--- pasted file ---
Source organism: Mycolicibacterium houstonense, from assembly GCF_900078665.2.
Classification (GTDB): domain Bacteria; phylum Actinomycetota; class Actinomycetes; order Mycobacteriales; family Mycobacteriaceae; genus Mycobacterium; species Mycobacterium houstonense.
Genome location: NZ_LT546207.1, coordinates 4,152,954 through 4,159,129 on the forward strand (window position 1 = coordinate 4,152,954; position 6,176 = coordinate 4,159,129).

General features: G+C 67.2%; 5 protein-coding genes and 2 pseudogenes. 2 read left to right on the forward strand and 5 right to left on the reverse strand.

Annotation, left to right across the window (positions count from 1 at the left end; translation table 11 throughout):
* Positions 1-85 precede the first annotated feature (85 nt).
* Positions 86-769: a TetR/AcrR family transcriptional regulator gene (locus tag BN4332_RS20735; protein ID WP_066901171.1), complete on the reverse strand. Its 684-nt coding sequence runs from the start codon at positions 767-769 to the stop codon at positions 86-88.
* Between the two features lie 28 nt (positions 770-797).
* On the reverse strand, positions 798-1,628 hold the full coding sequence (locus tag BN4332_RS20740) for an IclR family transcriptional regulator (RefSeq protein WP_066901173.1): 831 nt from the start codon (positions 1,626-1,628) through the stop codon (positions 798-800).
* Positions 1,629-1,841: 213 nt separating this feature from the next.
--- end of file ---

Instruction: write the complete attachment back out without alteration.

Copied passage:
Source organism: Mycolicibacterium houstonense, from assembly GCF_900078665.2.
Classification (GTDB): domain Bacteria; phylum Actinomycetota; class Actinomycetes; order Mycobacteriales; family Mycobacteriaceae; genus Mycobacterium; species Mycobacterium houstonense.
Genome location: NZ_LT546207.1, coordinates 4,152,954 through 4,159,129 on the forward strand (window position 1 = coordinate 4,152,954; position 6,176 = coordinate 4,159,129).

General features: G+C 67.2%; 5 protein-coding genes and 2 pseudogenes. 2 read left to right on the forward strand and 5 right to left on the reverse strand.

Annotation, left to right across the window (positions count from 1 at the left end; translation table 11 throughout):
* Positions 1-85 precede the first annotated feature (85 nt).
* Positions 86-769: a TetR/AcrR family transcriptional regulator gene (locus tag BN4332_RS20735; protein ID WP_066901171.1), complete on the reverse strand. Its 684-nt coding sequence runs from the start codon at positions 767-769 to the stop codon at positions 86-88.
* Between the two features lie 28 nt (positions 770-797).
* On the reverse strand, positions 798-1,628 hold the full coding sequence (locus tag BN4332_RS20740) for an IclR family transcriptional regulator (RefSeq protein WP_066901173.1): 831 nt from the start codon (positions 1,626-1,628) through the stop codon (positions 798-800).
* Positions 1,629-1,841: 213 nt separating this feature from the next.